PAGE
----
Caregiver Burnout is Best Prevented Since Recovery Is Hard on Everyone
Dear Carol: My mom, age 79, has had steadily declining health for several years. Arthritis is a genetic problem in my family, so pain is an issue. Besides that, she has severe asthma, so her lungs show a lot of deterioration. The family has handled all of this but now her thinking is getting foggy. She’s resisted moving to assisted living even though we all know that this would probably be best. I work full-time, so even though I live in her community, I can’t be with her all the time. I also have teenage kids so even checking on Mom every day is getting to be too much. I know that I’m just getting started with this parent care work but I’m already feeling like I can hardly keep going with it. What’s my next step? My siblings live far away, so even though they are willing to be involved, what they can do is minimal. –FB
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Dear FB: You truly have your hands full. Preventing burnout is the right approach because like so many things, backing off once you are completely immersed in them presents even more problems. I hope that you can put a plan in place that will work for the long haul.
Here are some strategies that might help:
- Set boundaries: I just jumped in and handled every family crisis but didn’t have a clue how to back off. With the wisdom of hindsight, I’ve since advised caregivers to try to look at the big picture early on, which generally means setting boundaries. Decide what you can help with and what you can’t. Then lay it out for your mom. Because you already have the responsibilities that include your marriage, children, and a job, your mom needs to know your limits. Remember this: you do have limits.
- Discuss options: One of those options is NOT that you will be her only caregiver. You can say, “I will help in all the ways that I can, Mom, but I can’t take care of everything that you will need all by myself.” Then, present her with choices. In her case, gently encourage the idea of assisted living. If she continues to fight that idea, then tell her that the only alternative is to hire an in-home care agency. This type of care can work out better in some communities than others but let her know the plan and stay with it. Just presenting her with choices and letting her live with them for a little bit might help, so don’t order her around. Allow her to think about what you’ve said because the idea that change is needed will take time to sink in. Just don't buckle and say that you’ll take it all on.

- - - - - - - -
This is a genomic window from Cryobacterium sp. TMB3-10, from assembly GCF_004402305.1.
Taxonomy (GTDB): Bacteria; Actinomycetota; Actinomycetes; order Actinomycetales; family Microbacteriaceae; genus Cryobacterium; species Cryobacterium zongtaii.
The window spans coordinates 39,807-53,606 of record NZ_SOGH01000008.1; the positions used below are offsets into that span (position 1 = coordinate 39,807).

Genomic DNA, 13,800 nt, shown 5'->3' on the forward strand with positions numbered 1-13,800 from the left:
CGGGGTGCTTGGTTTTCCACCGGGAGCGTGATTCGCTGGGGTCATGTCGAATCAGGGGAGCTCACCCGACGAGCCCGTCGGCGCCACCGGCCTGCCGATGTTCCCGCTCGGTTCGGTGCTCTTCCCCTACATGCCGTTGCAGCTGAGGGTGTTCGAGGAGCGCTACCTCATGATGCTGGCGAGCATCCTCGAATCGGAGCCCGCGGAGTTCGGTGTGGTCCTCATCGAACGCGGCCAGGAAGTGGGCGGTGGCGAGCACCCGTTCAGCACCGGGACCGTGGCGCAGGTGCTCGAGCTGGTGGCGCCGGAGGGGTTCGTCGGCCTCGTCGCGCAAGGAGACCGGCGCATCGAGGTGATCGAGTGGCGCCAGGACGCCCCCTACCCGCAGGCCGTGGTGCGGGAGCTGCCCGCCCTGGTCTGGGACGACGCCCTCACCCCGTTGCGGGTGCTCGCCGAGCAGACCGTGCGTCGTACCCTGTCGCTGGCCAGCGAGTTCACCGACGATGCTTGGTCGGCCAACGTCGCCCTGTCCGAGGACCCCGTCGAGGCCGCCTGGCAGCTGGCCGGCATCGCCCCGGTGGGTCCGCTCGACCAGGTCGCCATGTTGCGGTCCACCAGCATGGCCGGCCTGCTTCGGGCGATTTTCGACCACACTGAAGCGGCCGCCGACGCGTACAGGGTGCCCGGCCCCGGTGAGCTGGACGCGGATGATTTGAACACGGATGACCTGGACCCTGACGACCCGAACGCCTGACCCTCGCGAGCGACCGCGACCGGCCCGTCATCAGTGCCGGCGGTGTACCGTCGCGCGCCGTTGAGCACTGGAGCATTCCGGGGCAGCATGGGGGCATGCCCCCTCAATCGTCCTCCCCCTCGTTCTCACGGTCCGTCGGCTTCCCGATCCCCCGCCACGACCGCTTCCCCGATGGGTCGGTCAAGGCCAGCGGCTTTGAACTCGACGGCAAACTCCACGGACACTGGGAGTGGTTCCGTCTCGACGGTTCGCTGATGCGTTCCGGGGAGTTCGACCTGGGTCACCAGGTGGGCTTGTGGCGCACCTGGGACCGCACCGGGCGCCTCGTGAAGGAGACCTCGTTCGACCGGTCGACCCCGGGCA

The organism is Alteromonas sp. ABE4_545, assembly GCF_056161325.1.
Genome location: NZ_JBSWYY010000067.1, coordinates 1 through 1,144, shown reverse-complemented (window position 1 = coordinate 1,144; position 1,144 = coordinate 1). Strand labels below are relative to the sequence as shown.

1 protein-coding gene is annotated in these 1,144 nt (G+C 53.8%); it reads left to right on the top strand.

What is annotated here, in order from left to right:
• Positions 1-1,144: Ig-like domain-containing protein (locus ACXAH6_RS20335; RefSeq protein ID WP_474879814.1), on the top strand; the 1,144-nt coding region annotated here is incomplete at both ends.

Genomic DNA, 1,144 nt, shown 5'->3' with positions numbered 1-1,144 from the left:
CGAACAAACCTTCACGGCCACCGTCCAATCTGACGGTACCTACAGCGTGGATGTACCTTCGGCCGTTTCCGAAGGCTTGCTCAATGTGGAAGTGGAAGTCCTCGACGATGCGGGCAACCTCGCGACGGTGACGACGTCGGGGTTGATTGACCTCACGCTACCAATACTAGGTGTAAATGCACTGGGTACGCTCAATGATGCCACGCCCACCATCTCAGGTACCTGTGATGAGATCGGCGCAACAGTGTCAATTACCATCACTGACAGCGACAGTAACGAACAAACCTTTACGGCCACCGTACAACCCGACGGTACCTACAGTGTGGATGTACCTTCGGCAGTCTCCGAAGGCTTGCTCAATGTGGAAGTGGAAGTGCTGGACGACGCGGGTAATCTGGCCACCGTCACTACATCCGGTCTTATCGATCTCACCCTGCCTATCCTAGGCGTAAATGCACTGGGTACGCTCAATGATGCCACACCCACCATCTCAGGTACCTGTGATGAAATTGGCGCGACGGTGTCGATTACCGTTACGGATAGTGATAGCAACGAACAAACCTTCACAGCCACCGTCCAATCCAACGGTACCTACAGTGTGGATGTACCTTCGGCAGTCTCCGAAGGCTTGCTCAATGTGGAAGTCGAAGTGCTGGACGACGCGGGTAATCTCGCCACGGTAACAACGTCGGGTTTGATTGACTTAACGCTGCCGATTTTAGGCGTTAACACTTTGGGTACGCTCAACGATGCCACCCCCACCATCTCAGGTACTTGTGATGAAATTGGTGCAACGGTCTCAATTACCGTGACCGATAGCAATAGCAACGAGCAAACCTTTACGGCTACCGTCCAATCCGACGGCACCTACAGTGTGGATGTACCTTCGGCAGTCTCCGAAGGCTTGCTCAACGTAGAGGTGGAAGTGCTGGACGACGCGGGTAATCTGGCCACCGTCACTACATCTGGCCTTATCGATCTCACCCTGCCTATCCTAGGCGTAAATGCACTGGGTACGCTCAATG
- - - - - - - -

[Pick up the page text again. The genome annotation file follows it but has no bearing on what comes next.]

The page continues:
- Research available help: You can begin by calling your local Area Agency on Aging. Another excellent resource is the Eldercare Locator online.
- Follow through by making calls: You may need to ask one or more siblings to come and help you make these changes for your mom. Be firm with them, too, that you can’t do this alone.
- Find support groups: You might want to look for a dementia support group. One wonderful option in many communities is Daughterhood.org. They don’t have groups everywhere, but they are expanding. In addition, or just if this option is preferable, go online for support. The National Alliance for Caregiving is a terrific place to start. Agingcare.com is another good online option.
- Set priorities: While keeping flexible enough to handle emergencies, try to stay with them as much as you can.
Continue to tell your mom, your siblings, and anyone else in your life that you must set up a plan now because you cannot handle your mom’s care alone. Be flexible but firm.
Guilt will enter in, but that is unearned guilt. Watch this space to learn more about this hazard of caregiving because you will deal with it. Sadly, that’s a given. Take care of yourself now and you’ll be better able to take care of everyone else.
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